As many as 155,000 school pupils will shortly embark upon their final matriculation exams. What message can we give them as they face not only the culmination of 12 years of schooling, but also the deep uncertainty about what awaits them at university next year? Will universities even be open for them? I was faced with this question this week as I prepared to give the valedictory address to the outgoing class of the National School of the Arts in Braamfontein – matriculants who have had to deal with the site of violent protests escalating into the streets outside their school. The following is an excerpt.
It truly is a great honour to be addressing you this evening. I think this school, a National School of the Arts, is so important, because artists are the true thinkers of any society. Artists like you are our conscience. They view the world sensitively. They’re comfortable with ambiguity. Where others see the sky as blue, they prefer to see it as aqua – or turquoise, or mauve, or teal, or cobalt. I wish we could all be like this.
Yes, South Africa desperately needs engineers and lawyers and civil servants and accountants (I suppose I fit into this rather mundane bracket) and probably we need you to be all of these things for our country’s economic advancement. But if you are able to retain and nurture an artistic sensibility in whatever you choose your future profession to be – a characteristic I’m convinced you’ve learnt during your time here – then our society will surely stand to gain.
I confess I was a bit scared when your governing body first asked me to address you. Partly because of the deep uncertainty you face about what awaits you in 2017. Partly I was scared because my experience of valedictory speeches has often consisted of some illustrious person giving A Great Truth which he or she has learnt, and which the audience is solemnly told to follow.
I have no Great Truth, and I’m certainly not an illustrious person whose example others should follow.
If anything, I’m here to say that there is no truth. But as distressing and alarmist as this may sound, to me it seems to hold the greatest hope for our collective progress as a society.
Let me try to explain what I mean. I’m in the middle of writing a book which will be published next year. It’s a historical book, about a time in South Africa in our recent past but increasingly distant in our collective consciousness. It’s about a historical figure, a contested one, whom I believe should be remembered, if only to be debated. I won’t tell you who it is, because the temptation may be to prejudge – either very positively, or very negatively.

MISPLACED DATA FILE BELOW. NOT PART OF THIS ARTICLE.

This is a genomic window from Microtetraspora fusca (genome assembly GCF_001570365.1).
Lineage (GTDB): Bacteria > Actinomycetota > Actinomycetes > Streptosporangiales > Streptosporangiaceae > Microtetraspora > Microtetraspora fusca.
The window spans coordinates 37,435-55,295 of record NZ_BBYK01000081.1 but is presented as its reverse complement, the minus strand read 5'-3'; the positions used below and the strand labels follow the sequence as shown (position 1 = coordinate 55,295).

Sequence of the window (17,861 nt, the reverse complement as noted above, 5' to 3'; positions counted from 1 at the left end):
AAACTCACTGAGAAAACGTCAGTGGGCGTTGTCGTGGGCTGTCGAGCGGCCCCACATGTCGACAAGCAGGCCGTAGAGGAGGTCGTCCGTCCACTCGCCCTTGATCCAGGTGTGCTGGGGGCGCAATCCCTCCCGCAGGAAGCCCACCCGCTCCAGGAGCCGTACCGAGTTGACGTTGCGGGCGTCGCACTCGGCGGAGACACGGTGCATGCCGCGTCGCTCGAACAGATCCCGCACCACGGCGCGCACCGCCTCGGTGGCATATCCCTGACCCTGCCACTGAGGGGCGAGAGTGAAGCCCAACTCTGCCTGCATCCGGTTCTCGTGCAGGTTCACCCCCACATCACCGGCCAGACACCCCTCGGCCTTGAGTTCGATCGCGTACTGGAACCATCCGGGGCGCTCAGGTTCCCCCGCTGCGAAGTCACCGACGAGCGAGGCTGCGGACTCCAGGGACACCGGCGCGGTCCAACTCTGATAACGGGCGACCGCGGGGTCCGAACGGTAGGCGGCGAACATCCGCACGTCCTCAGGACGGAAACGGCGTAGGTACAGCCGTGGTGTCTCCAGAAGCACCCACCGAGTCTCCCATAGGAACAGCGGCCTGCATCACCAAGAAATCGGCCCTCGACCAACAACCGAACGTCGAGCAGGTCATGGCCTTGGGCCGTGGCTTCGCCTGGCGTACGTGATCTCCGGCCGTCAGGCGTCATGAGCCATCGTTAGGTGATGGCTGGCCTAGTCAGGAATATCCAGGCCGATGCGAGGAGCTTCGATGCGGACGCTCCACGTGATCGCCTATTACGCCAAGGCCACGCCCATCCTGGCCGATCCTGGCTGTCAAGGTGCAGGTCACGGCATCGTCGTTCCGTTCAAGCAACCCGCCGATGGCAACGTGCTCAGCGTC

Now, you may say that I am fence-sitting, but I happen to think that the “answer” of how society should view this man lies somewhere in between. And even that “answer”, if indeed that is the word for it, depends on when an assessment occurs – you may have arrived at a particular “answer” on him if you lived in 1960, say, and another one if you lived in 2016 – and a fundamentally new way of looking at him in, say, 2036. And that is the nature of thought, of debate, of criticism. Answers change, and they must. Truth itself changes, and it must. The challenge is for all of us to be open to changing our minds, in a rigorous way.
So in writing this book, the metaphor which I developed was something based on what is called “The Rashomon Effect”. In the 1950s, the Japanese film director Akira Kurasawa made his groundbreaking film Rashomon. In it, what appears to be a straightforward murder of a samurai and the rape of his wife is witnessed by four people, but is then described in four equally plausible but mutually contradictory ways. The wife, for example, when questioned by the authorities, comes up with one plausible version about who should be held responsible for the crimes. A woodcutter who secretly watched the scene has a different version in his head and assigns a different responsibility. The bandit who is accused of killing the samurai and raping the wife has another version which exonerates himself – and is itself a probable one. Even the spirit of the dead man himself, invoked through a clairvoyant, contradicts all with his particular version.
What’s the point of the film, which, incidentally, gave rise to a whole host of modern films paying homage to it, such as The Usual Suspects with Kevin Spacey? Kurosawa’s original film was the first to deal with the nature of truth – how the same experience can be viewed in completely different ways by different people who come from different backgrounds, experiences or ideologies. And they can all be right; if there is such a thing as right.
The point is that each of us has built-in biases and prejudices which shape our world view, and we see what we want to see. Only if we understand this bias, and are prepared to come out of our closeted positions, can we see the whole picture.
In the same way, much of our own, South African history, and the different personalities who played a part of it, depends on one’s particular stance. I used this metaphor in my book because I hope to show that, ultimately, there is no single truth. There are multiple truths, each competing with each other, offering counterpoints to each other – and all can be simultaneously correct.
Why do I say this? You may say to yourself, but a truth and an untruth cannot co-exist. That really is sitting on the fence. Facts are easily discernible; right must be distinguishable from wrong. Or, to paraphrase something Pallo Jordan once said, surely truth and untruth cannot live in the same room?
Yet there was a time when the Earth was flat; when scientists believed the Sun revolved around us rather than the other way around. There was a time recently, you’ll remember, when Iraq incontrovertibly had weapons of mass destruction; or a time when gay people were without doubt miscreants whom God had forsaken; a time when society said with certainty that women were the weaker sex and no one questioned it; when the voice of a black man was justified by scripture as counting for less than the voice of a white man.